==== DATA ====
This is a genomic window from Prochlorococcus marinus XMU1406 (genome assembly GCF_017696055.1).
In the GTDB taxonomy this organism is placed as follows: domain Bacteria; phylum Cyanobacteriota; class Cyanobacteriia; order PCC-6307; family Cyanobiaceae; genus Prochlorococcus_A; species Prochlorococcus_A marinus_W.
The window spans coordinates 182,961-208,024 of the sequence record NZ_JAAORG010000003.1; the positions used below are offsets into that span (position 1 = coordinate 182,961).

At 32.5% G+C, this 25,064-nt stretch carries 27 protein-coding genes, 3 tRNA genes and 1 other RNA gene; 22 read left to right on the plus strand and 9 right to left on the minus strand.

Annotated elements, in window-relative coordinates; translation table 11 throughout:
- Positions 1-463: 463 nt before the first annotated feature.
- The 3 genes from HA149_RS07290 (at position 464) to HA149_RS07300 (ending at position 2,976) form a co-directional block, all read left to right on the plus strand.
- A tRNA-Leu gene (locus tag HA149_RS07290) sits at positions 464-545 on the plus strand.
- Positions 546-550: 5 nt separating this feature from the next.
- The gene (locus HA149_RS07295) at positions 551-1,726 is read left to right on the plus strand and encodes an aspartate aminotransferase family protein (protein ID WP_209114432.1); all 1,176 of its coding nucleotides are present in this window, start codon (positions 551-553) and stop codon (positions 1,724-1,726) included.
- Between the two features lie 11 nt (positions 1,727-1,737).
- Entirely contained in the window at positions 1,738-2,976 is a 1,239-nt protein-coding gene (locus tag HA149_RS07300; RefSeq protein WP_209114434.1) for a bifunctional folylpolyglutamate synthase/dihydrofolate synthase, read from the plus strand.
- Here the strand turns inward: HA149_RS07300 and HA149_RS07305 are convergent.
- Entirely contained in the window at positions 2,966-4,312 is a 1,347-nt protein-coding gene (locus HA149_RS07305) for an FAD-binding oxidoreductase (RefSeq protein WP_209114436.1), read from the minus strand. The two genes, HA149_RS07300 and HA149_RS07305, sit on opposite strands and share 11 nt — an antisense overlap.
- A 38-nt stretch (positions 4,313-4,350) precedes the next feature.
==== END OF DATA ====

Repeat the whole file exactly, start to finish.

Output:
This is a genomic window from Prochlorococcus marinus XMU1406 (genome assembly GCF_017696055.1).
In the GTDB taxonomy this organism is placed as follows: domain Bacteria; phylum Cyanobacteriota; class Cyanobacteriia; order PCC-6307; family Cyanobiaceae; genus Prochlorococcus_A; species Prochlorococcus_A marinus_W.
The window spans coordinates 182,961-208,024 of the sequence record NZ_JAAORG010000003.1; the positions used below are offsets into that span (position 1 = coordinate 182,961).

At 32.5% G+C, this 25,064-nt stretch carries 27 protein-coding genes, 3 tRNA genes and 1 other RNA gene; 22 read left to right on the plus strand and 9 right to left on the minus strand.

Annotated elements, in window-relative coordinates; translation table 11 throughout:
- Positions 1-463: 463 nt before the first annotated feature.
- The 3 genes from HA149_RS07290 (at position 464) to HA149_RS07300 (ending at position 2,976) form a co-directional block, all read left to right on the plus strand.
- A tRNA-Leu gene (locus tag HA149_RS07290) sits at positions 464-545 on the plus strand.
- Positions 546-550: 5 nt separating this feature from the next.
- The gene (locus HA149_RS07295) at positions 551-1,726 is read left to right on the plus strand and encodes an aspartate aminotransferase family protein (protein ID WP_209114432.1); all 1,176 of its coding nucleotides are present in this window, start codon (positions 551-553) and stop codon (positions 1,724-1,726) included.
- Between the two features lie 11 nt (positions 1,727-1,737).
- Entirely contained in the window at positions 1,738-2,976 is a 1,239-nt protein-coding gene (locus tag HA149_RS07300; RefSeq protein WP_209114434.1) for a bifunctional folylpolyglutamate synthase/dihydrofolate synthase, read from the plus strand.
- Here the strand turns inward: HA149_RS07300 and HA149_RS07305 are convergent.
- Entirely contained in the window at positions 2,966-4,312 is a 1,347-nt protein-coding gene (locus HA149_RS07305) for an FAD-binding oxidoreductase (RefSeq protein WP_209114436.1), read from the minus strand. The two genes, HA149_RS07300 and HA149_RS07305, sit on opposite strands and share 11 nt — an antisense overlap.
- A 38-nt stretch (positions 4,313-4,350) precedes the next feature.